Article by Eleanor Bradley, MD Registry and Public Benefit, Nominet

Team of young coworkers working together at night office.Young woman using mobile laptop at the table.Horizontal.Blurred backgroundThe current pandemic has catalysed a digital transformation in the world of work.

Businesses worldwide are embracing technology in a way they never have before, moving complete companies online and maintaining business-as-usual (where possible) via digital channels.

It’s no overstatement to say that COVID-19 will transform working life as we know it, rushing in the changes that would have otherwise taken years. Unfortunately, it also makes the issues that undermine our digital society become ever more critical, or we risk letting too many fall between the cracks.

Spare a thought for the younger generation. Even outside of the current pandemic, it’s never been harder to make career decisions and plan for a future that is challenging to predict. The rise of digital and the rapid rate of technological change are transforming our jobs market at pace: research from the World Economic Forum reveals that 65% of children entering primary school today will take up jobs that don’t exist yet. We also already inhabit a world in which 82% of advertised roles require digital skills, a percentage which could be increased in the years post-COVID. This means that, even if we can’t guide young people on the specifics of the jobs available when they enter the working world, we can give them every chance of success by equipping them with the digital skills required for their future.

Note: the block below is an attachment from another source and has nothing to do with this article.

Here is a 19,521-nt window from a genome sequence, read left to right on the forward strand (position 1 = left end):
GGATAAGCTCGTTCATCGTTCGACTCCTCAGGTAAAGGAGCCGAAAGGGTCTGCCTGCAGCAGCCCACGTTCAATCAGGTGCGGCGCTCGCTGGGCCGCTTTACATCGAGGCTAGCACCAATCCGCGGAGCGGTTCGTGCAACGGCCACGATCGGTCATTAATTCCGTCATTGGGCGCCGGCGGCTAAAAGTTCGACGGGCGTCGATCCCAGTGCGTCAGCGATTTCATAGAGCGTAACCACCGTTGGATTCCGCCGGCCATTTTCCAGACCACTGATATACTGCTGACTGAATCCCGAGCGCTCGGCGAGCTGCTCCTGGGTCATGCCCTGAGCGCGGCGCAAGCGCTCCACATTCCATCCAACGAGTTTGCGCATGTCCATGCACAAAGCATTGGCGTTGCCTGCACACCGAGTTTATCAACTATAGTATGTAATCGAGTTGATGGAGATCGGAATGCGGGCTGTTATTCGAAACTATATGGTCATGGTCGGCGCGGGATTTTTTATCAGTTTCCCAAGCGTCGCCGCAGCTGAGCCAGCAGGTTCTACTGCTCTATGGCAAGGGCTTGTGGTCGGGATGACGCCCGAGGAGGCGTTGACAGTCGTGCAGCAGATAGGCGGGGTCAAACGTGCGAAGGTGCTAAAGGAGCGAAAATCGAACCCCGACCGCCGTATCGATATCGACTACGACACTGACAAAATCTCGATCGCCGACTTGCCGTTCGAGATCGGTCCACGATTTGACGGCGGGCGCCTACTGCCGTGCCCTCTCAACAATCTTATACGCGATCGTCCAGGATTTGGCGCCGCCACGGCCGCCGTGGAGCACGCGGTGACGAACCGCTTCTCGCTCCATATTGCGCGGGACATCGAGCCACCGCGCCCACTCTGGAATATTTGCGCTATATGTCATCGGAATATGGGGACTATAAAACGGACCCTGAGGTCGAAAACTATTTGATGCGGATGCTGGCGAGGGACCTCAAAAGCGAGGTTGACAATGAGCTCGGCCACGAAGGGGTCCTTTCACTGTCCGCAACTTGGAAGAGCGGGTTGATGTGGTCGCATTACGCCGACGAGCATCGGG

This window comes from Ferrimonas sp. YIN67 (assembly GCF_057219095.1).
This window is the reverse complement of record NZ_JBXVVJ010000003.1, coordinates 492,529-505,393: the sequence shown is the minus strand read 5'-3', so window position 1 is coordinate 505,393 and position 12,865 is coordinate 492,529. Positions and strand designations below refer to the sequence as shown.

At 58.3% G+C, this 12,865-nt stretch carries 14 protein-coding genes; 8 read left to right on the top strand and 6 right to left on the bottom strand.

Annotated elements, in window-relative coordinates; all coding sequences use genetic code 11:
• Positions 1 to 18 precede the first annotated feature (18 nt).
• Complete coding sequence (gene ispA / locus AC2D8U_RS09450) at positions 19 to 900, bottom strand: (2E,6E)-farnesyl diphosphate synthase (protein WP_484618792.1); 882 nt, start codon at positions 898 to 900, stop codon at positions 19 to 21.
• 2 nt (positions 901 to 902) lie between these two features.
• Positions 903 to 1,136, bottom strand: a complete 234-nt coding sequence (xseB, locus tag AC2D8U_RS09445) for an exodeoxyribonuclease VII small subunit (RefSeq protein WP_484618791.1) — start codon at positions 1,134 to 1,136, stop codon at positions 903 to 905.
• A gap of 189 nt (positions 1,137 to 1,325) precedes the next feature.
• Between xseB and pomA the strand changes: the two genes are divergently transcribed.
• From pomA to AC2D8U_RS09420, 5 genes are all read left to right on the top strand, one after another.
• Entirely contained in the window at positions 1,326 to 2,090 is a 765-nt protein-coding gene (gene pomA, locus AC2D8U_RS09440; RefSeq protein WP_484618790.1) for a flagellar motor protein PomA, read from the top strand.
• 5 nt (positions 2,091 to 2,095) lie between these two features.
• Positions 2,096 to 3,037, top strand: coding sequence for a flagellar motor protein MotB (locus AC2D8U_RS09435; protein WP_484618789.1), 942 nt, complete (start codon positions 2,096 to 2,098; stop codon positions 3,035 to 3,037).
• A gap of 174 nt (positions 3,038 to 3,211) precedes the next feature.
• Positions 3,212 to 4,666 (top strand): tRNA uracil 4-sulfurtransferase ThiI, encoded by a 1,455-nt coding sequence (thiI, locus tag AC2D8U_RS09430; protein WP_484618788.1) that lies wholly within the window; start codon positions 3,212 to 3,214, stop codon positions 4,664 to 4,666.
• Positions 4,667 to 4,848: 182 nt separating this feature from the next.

Digital skills training doesn’t only matter to the young people themselves. The UK economy could lose as much as £141.5bn of GDP growth if we don’t narrow the skills gap which already exists and ensure that the future working generation has the necessary skills for – and interest in – the plethora of digital roles available.

We also need to move the dial when it comes to gender diversity in crucial industries like the tech sector: today, just 17% of employees are female. The pipeline is no more encouraging. In STEM higher education, 69% of undergraduates are male. Diversity matters in our sector because we need a variety of different people, perspectives and ideas at the table if we are to build the devices and solutions that work for the populace as a whole. Celebrating – and providing training in – digital skills from a young age could make all the difference in helping both genders become equally inspired by STEM subjects and the potential careers that could follow.